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Ntsikelelo Management and Accounting Services: Sibongile Mahlangu

An entrepreneur makes a difference by mentoring and training small businesses.

Juliet Pitman

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Sibongile Mahlangu of Ntsikelelo Management and Accounting Services

It was while doing her articles in accounting that Sibongile Mahlangu first realised just what small businesses in South Africa were up against. “The more I looked at it, the more I realised that SMMEs needed so much help in terms of training, accessing finance and setting up systems that would help their businesses become successful. There was such a huge gap,” says the Cape Town-based founder of Ntsikelelo Management and Accounting Services. Today, she fills that gap. Ntsikelelo is dedicated to the mentorship and training of start-ups. However, realising that most small businesses simply cannot afford the kind of training and mentorship they require, Mahlangu has adopted an innovative business model that sees Ntsikelelo contracting its services to organisations and programmes involved in the mentorship of SMMEs. Among them are the UCT Graduate School of Business’s Centre for Innovation and Entrepreneurship (CIE), SABMiller’s Kick-Start initiative and Taverner Training Programme, Umsobomvu Youth Fund, the City of Cape Town, Swiss Contact and the Cape Agency for Sustainable Integrated Development in Rural Areas.

Through these and other institutions, Mahlangu and her team of consultants have been instrumental in helping hundreds of entrepreneurs to attain success. But while she might have helped others to grow, she’s the first to point out the importance of her own growth and development as a successful mentor. “I was under no illusions when I started that there were areas in my business and expertise that required improvement and that before I could claim to be an authority on business success, I would have to work on these areas first,” she says.She lists formal business writing and business communication and language skills among the areas where she focused her self-improvement. “They are just two small things and they might seem insignificant, but the fact is that if you want to be taken seriously in business and be seen as a professional, you need to communicate in the appropriate way,” says Mahlangu.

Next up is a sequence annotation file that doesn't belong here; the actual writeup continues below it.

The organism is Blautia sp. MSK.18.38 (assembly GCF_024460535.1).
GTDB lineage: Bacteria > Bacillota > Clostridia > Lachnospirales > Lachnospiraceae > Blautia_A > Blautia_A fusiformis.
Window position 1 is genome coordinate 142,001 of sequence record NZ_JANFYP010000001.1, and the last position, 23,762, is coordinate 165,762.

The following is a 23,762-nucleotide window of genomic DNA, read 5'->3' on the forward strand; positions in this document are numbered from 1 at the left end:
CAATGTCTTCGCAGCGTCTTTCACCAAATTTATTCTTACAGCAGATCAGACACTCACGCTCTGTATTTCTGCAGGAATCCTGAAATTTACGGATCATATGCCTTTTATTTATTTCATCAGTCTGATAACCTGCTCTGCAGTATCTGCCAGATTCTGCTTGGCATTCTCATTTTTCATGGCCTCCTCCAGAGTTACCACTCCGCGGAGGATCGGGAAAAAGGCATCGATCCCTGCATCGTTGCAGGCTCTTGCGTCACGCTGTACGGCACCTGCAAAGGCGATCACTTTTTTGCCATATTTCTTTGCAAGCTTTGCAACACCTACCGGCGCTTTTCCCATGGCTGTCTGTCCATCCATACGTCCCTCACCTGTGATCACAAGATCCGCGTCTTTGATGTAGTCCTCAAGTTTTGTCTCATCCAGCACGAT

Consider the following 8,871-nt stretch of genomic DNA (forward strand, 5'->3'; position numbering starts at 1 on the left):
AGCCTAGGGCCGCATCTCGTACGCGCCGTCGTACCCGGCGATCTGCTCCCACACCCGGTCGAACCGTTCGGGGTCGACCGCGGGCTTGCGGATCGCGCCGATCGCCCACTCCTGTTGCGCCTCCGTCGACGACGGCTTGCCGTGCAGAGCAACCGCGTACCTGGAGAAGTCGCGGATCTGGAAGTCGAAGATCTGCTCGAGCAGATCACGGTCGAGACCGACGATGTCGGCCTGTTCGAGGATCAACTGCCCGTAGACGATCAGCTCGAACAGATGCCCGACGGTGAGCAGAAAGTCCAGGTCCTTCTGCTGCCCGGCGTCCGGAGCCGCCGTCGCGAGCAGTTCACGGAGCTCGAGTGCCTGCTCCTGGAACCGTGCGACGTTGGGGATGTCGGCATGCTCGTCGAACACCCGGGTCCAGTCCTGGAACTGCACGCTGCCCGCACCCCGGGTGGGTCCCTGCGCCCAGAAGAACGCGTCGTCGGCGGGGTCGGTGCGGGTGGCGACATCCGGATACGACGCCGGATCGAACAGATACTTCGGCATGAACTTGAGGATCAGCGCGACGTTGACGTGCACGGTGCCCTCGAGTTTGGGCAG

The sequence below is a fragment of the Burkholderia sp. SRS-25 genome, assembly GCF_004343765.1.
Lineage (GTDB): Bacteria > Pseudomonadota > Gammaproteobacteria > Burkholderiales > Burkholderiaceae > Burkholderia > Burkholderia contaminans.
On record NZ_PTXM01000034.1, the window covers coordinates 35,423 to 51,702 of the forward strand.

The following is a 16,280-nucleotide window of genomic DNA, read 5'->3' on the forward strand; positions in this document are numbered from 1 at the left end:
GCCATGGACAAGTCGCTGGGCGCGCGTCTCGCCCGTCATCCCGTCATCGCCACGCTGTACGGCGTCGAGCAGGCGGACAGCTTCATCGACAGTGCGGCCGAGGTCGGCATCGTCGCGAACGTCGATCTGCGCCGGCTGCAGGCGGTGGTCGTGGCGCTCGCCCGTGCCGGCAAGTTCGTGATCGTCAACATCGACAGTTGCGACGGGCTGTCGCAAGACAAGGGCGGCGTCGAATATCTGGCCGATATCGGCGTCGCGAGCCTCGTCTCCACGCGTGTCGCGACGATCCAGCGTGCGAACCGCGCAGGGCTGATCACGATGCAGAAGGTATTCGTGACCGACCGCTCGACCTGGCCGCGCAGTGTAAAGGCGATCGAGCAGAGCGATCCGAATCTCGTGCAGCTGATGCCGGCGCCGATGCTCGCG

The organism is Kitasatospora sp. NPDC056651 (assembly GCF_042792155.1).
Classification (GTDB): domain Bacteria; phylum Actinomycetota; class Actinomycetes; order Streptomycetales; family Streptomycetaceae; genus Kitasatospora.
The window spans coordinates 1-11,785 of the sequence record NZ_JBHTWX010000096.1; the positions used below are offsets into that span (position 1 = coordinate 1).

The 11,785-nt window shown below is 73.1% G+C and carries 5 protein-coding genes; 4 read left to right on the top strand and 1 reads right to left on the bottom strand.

Over time, her exposure to the SMB sector has honed her ability to identify and address the most common problems in small business management. One of the key things that’s emerged in her extensive mentoring experience is that a lack of financial suss presents a serious challenge to the success of countless businesses. “While working with CIE I had the opportunity to work in the debt collection division and I can tell you it was a real learning curve. Small businesses not only find it difficult to access finance, but when they do get a loan, they frequently lack the financial skills and discipline to be able to ensure that their business can service that loan and eventually pay it back.”Realising that getting the money to run a business is only half the battle won, Ntsikelelo takes a whole-business approach to mentorship. “We identify those areas where interventions are required and then we help to set up the systems and provide training on how to run them. But where I believe we add the most value is through our hand-holding over a six-month period where we make sure that the business owner not only understands but has become fully proficient in implementing the systems on a daily basis,” Mahlangu explains.

It’s this one-on-one contact and assistance that she finds the most rewarding and she has many stories to tell about how small ideas have been turned into big business through dedication and commitment. She relates one of her favourite cases: “A business owner with whom I made contact through SABMiller’s Taverner Training Programme was working full-time and running a liquor sales business on the side. Although he wanted to follow his small business dream full-time, he was afraid of resigning from his job and then failing as an entrepreneur. It’s a common hurdle for many people. We sat down together and I helped him do costings and projections, taking into consideration what he was earning at his current job, how much the liquor business was generating and how much the business could make if he gave it his full attention. This kind of process is really helpful in making a dream concrete and tangible, and in the end he went for it. Today, his business turns over R120 000 a week.” As Mahlangu concludes, she needs no other measure for her own success.

Contact: +27 82 773 5749 and +27 21 949 5281; www.nmas.co.za

Juliet Pitman is a features writer at Entrepreneur Magazine.

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